The idea that returns from financial assets are normally distributed underpins many traditional financial theories, but the reality is that many (even most) assets do not conform to this. Instead, empirical distributions exhibit higher peaks and fatter tails—returns are mostly clustered within a small range around the mean but extreme moves occur more frequently than a normal distribution would suggest.
The observation of fat-tails is not new, but there is evidence that the frequency of extreme moves is increasing across both equity and fixed income markets. The table below shows that daily moves greater than three standard deviations have become more frequent (a normal distribution would suggest that this happens less than once a year).
Endogenous risk refers to the idea that changes in asset prices can be exacerbated by the behaviour and dynamics of other market participants instead of being driven solely by changes in external factors. Essentially, the risk is of negative feedback loops developing whereby sharp declines in an asset price, rather than bringing in new buyers and establishing a new equilibrium, actually encourage further, often indiscriminate, selling.
This risk materializes in so called ‘flash crashes’ or VaR shocks which can move asset prices to levels beyond those suggested by fundamentals—even at such levels there may be limited participants able or willing to step in and stop the cycle.
Ex-ante endogenous risk is difficult to identify but there are certain features of current markets which appear to be contributing to this risk and the incidence of extreme market moves.
Central banks. Prolonged accommodative policies have simultaneously dampened volatility; decreased the universe of positive yielding assets and encouraged leverage. In response, investors have migrated to riskier parts of the market with evidence of increased herding. The fact that easy monetary policy underpins the valuations of assets across the board means that correlations between assets have increased and what used to be referred to as “risk-on risk-off”, can now be more generally characterised as a system-wide heightened sensitivity to central bank action. Perceived changes in the future path of rates which otherwise might be innocuous can lead to synchronized investment actions across multiple markets.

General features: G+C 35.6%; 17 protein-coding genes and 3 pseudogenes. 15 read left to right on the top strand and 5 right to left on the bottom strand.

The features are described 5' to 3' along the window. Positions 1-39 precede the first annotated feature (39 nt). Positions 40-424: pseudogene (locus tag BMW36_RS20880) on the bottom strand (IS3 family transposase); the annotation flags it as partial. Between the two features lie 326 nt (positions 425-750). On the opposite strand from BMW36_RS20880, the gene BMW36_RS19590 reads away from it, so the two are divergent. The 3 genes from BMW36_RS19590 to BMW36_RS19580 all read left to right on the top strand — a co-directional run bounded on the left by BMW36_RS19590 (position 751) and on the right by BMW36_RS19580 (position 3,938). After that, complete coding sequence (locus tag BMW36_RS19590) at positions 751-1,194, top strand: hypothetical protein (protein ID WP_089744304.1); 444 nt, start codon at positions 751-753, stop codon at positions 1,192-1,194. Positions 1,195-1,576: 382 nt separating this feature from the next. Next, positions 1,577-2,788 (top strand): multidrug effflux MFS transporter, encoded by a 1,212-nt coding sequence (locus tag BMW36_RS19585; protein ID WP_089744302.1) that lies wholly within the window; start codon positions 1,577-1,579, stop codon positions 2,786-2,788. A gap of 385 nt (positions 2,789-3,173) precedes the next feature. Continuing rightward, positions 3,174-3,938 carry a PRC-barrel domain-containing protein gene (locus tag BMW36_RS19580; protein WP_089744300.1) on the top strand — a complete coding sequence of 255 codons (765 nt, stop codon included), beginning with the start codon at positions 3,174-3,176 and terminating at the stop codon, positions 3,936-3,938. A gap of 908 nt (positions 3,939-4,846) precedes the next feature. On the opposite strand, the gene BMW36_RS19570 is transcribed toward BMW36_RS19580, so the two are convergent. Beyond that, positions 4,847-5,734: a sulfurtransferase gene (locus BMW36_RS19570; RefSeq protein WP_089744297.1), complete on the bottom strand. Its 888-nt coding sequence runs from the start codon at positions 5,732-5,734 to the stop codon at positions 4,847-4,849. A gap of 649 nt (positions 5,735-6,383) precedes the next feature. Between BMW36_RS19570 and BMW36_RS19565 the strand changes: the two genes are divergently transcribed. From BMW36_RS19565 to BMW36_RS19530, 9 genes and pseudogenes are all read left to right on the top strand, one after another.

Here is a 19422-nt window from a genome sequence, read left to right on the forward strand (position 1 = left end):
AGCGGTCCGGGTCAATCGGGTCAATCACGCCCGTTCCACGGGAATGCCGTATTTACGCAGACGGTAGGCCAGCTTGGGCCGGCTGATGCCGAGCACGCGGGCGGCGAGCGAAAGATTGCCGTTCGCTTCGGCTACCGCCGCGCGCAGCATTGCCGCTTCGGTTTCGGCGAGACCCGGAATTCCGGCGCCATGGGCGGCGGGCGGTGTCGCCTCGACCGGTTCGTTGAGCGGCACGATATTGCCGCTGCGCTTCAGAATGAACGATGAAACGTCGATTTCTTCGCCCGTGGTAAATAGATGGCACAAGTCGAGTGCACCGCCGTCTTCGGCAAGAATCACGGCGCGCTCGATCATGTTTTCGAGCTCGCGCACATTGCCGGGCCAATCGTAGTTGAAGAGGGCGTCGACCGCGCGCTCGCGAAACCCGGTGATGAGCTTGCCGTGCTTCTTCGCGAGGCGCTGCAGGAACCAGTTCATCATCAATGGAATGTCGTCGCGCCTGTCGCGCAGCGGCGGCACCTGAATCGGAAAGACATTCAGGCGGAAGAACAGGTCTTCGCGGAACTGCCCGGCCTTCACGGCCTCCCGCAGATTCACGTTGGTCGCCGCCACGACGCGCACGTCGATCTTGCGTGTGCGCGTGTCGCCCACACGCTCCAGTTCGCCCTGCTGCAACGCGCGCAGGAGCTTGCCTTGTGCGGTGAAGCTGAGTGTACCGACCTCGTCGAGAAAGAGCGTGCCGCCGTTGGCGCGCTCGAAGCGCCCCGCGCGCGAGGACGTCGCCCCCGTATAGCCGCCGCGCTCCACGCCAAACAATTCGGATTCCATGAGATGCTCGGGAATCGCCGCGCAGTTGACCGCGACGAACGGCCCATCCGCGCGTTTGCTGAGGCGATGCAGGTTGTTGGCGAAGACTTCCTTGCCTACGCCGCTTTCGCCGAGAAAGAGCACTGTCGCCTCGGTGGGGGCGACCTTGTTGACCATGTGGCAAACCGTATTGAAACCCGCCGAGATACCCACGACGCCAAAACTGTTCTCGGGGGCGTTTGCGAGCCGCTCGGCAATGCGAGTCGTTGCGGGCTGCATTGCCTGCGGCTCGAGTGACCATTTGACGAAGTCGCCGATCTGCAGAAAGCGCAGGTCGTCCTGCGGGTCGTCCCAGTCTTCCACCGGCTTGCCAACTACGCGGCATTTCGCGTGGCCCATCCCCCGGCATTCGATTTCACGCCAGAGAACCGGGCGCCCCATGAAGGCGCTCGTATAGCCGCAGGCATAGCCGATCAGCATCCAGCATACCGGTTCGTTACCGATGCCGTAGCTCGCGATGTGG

Volatility based risk budgeting. The introduction of Solvency II means insurance companies now follow an explicit VaR based measure for capital similar to that which is prescribed to banks in the Basel regulations. Very broadly, such frameworks can increase endogenous risk because increased volatility can require liquidation of positions to keep VaR within limits.
But beyond the regulatory focus, and perhaps more significant, is the increase in AUM within systematic based investing vehicles such as risk-parity funds and CTAs. This means there is now a meaningful part of the fund industry with explicit (self-imposed) links between changes in volatility and investment action. Furthermore, the construction of many of these systematic investment vehicles increases the connection between otherwise disparate assets and markets, with potentially abnormal impacts to correlations.
Liquidity constraints. The issue of declining bond market liquidity has been reviewed in detail on this blog. As far as endogenous risk is concerned, this generalised decline in liquidity serves to amplify market moves and increases the probability, and severity, of negative feedback loops.
These are not the only developments which are contributing to a build-up in endogenous risk. The increasing use of ETFs and high frequency trading strategies have both been shown to increase volatility creating a system that is less stable and subject to fatter tailed returns.
Although endogenous risks are difficult to quantify, there are ways to recognize and mitigate them. Analysis of flow data and correlation can provide insight into crowding and cross asset dynamics. Stress testing can help quantify potential tail losses, and hedging via non-linear products such as options can help protect against the risks. Conservative cash management provides optionality so when such forces push asset values beyond fundamentals, active managers can actually capitalise on any mispricing. Finally, a longer term investment horizon can provide insulation from some of the shorter term vagaries of the market.